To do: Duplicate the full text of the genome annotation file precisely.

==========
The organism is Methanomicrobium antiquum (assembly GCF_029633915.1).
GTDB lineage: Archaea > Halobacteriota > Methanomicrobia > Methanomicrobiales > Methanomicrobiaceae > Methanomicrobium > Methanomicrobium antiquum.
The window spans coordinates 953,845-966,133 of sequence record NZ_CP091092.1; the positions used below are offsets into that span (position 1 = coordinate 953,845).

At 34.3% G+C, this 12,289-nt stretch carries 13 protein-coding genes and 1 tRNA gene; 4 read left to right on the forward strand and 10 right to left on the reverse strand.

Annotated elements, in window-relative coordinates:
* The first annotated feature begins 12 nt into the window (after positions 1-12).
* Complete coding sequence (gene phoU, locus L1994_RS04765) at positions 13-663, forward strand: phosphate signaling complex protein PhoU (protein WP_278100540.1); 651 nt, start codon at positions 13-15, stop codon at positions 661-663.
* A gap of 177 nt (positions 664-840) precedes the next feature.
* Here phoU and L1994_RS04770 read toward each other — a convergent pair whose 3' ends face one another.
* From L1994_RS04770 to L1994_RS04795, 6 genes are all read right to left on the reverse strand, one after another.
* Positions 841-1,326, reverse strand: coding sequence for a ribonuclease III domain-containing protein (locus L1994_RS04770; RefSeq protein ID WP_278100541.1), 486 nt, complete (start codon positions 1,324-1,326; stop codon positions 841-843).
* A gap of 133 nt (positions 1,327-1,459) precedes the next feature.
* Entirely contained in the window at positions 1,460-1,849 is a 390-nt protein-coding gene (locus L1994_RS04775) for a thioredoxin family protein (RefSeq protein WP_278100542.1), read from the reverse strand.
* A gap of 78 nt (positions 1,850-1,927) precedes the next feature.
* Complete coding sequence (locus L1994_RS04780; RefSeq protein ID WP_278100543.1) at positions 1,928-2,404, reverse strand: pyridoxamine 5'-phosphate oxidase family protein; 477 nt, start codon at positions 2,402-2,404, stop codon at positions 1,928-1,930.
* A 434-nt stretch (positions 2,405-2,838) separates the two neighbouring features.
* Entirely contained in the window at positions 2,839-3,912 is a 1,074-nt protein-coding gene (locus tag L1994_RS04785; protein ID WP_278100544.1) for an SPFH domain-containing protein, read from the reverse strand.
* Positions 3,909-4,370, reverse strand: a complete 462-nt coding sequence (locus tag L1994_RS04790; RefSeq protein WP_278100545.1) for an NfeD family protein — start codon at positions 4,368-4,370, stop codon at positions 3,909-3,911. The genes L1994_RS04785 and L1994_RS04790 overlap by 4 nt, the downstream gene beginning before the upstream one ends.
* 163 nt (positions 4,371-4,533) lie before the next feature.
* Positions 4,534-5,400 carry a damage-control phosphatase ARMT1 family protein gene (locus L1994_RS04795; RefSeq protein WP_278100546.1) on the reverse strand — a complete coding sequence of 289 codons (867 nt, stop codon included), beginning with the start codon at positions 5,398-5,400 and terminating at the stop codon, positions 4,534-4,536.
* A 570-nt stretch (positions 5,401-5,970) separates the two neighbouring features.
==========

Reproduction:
The organism is Methanomicrobium antiquum (assembly GCF_029633915.1).
GTDB lineage: Archaea > Halobacteriota > Methanomicrobia > Methanomicrobiales > Methanomicrobiaceae > Methanomicrobium > Methanomicrobium antiquum.
The window spans coordinates 953,845-966,133 of sequence record NZ_CP091092.1; the positions used below are offsets into that span (position 1 = coordinate 953,845).

At 34.3% G+C, this 12,289-nt stretch carries 13 protein-coding genes and 1 tRNA gene; 4 read left to right on the forward strand and 10 right to left on the reverse strand.

Annotated elements, in window-relative coordinates:
* The first annotated feature begins 12 nt into the window (after positions 1-12).
* Complete coding sequence (gene phoU, locus L1994_RS04765) at positions 13-663, forward strand: phosphate signaling complex protein PhoU (protein WP_278100540.1); 651 nt, start codon at positions 13-15, stop codon at positions 661-663.
* A gap of 177 nt (positions 664-840) precedes the next feature.
* Here phoU and L1994_RS04770 read toward each other — a convergent pair whose 3' ends face one another.
* From L1994_RS04770 to L1994_RS04795, 6 genes are all read right to left on the reverse strand, one after another.
* Positions 841-1,326, reverse strand: coding sequence for a ribonuclease III domain-containing protein (locus L1994_RS04770; RefSeq protein ID WP_278100541.1), 486 nt, complete (start codon positions 1,324-1,326; stop codon positions 841-843).
* A gap of 133 nt (positions 1,327-1,459) precedes the next feature.
* Entirely contained in the window at positions 1,460-1,849 is a 390-nt protein-coding gene (locus L1994_RS04775) for a thioredoxin family protein (RefSeq protein WP_278100542.1), read from the reverse strand.
* A gap of 78 nt (positions 1,850-1,927) precedes the next feature.
* Complete coding sequence (locus L1994_RS04780; RefSeq protein ID WP_278100543.1) at positions 1,928-2,404, reverse strand: pyridoxamine 5'-phosphate oxidase family protein; 477 nt, start codon at positions 2,402-2,404, stop codon at positions 1,928-1,930.
* A 434-nt stretch (positions 2,405-2,838) separates the two neighbouring features.
* Entirely contained in the window at positions 2,839-3,912 is a 1,074-nt protein-coding gene (locus tag L1994_RS04785; protein ID WP_278100544.1) for an SPFH domain-containing protein, read from the reverse strand.
* Positions 3,909-4,370, reverse strand: a complete 462-nt coding sequence (locus tag L1994_RS04790; RefSeq protein WP_278100545.1) for an NfeD family protein — start codon at positions 4,368-4,370, stop codon at positions 3,909-3,911. The genes L1994_RS04785 and L1994_RS04790 overlap by 4 nt, the downstream gene beginning before the upstream one ends.
* 163 nt (positions 4,371-4,533) lie before the next feature.
* Positions 4,534-5,400 carry a damage-control phosphatase ARMT1 family protein gene (locus L1994_RS04795; RefSeq protein WP_278100546.1) on the reverse strand — a complete coding sequence of 289 codons (867 nt, stop codon included), beginning with the start codon at positions 5,398-5,400 and terminating at the stop codon, positions 4,534-4,536.
* A 570-nt stretch (positions 5,401-5,970) separates the two neighbouring features.